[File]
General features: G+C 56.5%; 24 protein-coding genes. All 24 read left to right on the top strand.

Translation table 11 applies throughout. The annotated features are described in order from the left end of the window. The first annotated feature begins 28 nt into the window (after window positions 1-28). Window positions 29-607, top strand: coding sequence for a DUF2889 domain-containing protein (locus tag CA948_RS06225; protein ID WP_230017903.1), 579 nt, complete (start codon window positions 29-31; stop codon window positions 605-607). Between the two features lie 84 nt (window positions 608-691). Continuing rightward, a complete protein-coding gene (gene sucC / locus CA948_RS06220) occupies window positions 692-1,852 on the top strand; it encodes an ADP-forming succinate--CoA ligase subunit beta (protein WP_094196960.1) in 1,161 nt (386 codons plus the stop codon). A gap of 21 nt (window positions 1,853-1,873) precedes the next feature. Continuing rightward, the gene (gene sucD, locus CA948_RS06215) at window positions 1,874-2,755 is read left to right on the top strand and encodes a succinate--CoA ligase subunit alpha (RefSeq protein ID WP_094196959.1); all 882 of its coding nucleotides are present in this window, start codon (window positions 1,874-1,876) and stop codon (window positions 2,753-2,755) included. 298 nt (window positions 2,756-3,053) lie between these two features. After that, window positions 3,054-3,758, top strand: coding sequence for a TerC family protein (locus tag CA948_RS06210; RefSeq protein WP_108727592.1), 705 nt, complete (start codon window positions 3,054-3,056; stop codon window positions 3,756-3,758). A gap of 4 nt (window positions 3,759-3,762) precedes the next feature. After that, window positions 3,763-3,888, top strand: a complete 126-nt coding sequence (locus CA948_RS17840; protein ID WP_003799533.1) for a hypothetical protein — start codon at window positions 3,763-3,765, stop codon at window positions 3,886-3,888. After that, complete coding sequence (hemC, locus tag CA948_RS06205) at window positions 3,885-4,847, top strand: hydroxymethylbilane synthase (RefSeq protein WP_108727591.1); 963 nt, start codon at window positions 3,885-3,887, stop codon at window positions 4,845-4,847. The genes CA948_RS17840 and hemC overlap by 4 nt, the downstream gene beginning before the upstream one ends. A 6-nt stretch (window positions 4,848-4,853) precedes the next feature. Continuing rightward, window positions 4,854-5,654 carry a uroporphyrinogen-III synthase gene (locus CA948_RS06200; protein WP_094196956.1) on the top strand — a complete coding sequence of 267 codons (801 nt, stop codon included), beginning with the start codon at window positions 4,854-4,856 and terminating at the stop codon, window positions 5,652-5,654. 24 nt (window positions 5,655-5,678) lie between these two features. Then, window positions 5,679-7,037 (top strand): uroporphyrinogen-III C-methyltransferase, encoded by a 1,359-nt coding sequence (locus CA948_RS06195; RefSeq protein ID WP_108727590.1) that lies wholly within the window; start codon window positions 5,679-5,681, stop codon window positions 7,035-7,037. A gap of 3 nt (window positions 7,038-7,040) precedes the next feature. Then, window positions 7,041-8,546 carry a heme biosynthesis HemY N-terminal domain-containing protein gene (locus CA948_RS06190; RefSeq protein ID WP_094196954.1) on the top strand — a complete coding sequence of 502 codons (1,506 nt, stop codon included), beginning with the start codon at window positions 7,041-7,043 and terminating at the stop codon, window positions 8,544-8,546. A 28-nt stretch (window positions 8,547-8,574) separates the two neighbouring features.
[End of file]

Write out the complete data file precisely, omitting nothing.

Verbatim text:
General features: G+C 56.5%; 24 protein-coding genes. All 24 read left to right on the top strand.

Translation table 11 applies throughout. The annotated features are described in order from the left end of the window. The first annotated feature begins 28 nt into the window (after window positions 1-28). Window positions 29-607, top strand: coding sequence for a DUF2889 domain-containing protein (locus tag CA948_RS06225; protein ID WP_230017903.1), 579 nt, complete (start codon window positions 29-31; stop codon window positions 605-607). Between the two features lie 84 nt (window positions 608-691). Continuing rightward, a complete protein-coding gene (gene sucC / locus CA948_RS06220) occupies window positions 692-1,852 on the top strand; it encodes an ADP-forming succinate--CoA ligase subunit beta (protein WP_094196960.1) in 1,161 nt (386 codons plus the stop codon). A gap of 21 nt (window positions 1,853-1,873) precedes the next feature. Continuing rightward, the gene (gene sucD, locus CA948_RS06215) at window positions 1,874-2,755 is read left to right on the top strand and encodes a succinate--CoA ligase subunit alpha (RefSeq protein ID WP_094196959.1); all 882 of its coding nucleotides are present in this window, start codon (window positions 1,874-1,876) and stop codon (window positions 2,753-2,755) included. 298 nt (window positions 2,756-3,053) lie between these two features. After that, window positions 3,054-3,758, top strand: coding sequence for a TerC family protein (locus tag CA948_RS06210; RefSeq protein WP_108727592.1), 705 nt, complete (start codon window positions 3,054-3,056; stop codon window positions 3,756-3,758). A gap of 4 nt (window positions 3,759-3,762) precedes the next feature. After that, window positions 3,763-3,888, top strand: a complete 126-nt coding sequence (locus CA948_RS17840; protein ID WP_003799533.1) for a hypothetical protein — start codon at window positions 3,763-3,765, stop codon at window positions 3,886-3,888. After that, complete coding sequence (hemC, locus tag CA948_RS06205) at window positions 3,885-4,847, top strand: hydroxymethylbilane synthase (RefSeq protein WP_108727591.1); 963 nt, start codon at window positions 3,885-3,887, stop codon at window positions 4,845-4,847. The genes CA948_RS17840 and hemC overlap by 4 nt, the downstream gene beginning before the upstream one ends. A 6-nt stretch (window positions 4,848-4,853) precedes the next feature. Continuing rightward, window positions 4,854-5,654 carry a uroporphyrinogen-III synthase gene (locus CA948_RS06200; protein WP_094196956.1) on the top strand — a complete coding sequence of 267 codons (801 nt, stop codon included), beginning with the start codon at window positions 4,854-4,856 and terminating at the stop codon, window positions 5,652-5,654. 24 nt (window positions 5,655-5,678) lie between these two features. Then, window positions 5,679-7,037 (top strand): uroporphyrinogen-III C-methyltransferase, encoded by a 1,359-nt coding sequence (locus CA948_RS06195; RefSeq protein ID WP_108727590.1) that lies wholly within the window; start codon window positions 5,679-5,681, stop codon window positions 7,035-7,037. A gap of 3 nt (window positions 7,038-7,040) precedes the next feature. Then, window positions 7,041-8,546 carry a heme biosynthesis HemY N-terminal domain-containing protein gene (locus CA948_RS06190; RefSeq protein ID WP_094196954.1) on the top strand — a complete coding sequence of 502 codons (1,506 nt, stop codon included), beginning with the start codon at window positions 7,041-7,043 and terminating at the stop codon, window positions 8,544-8,546. A 28-nt stretch (window positions 8,547-8,574) separates the two neighbouring features.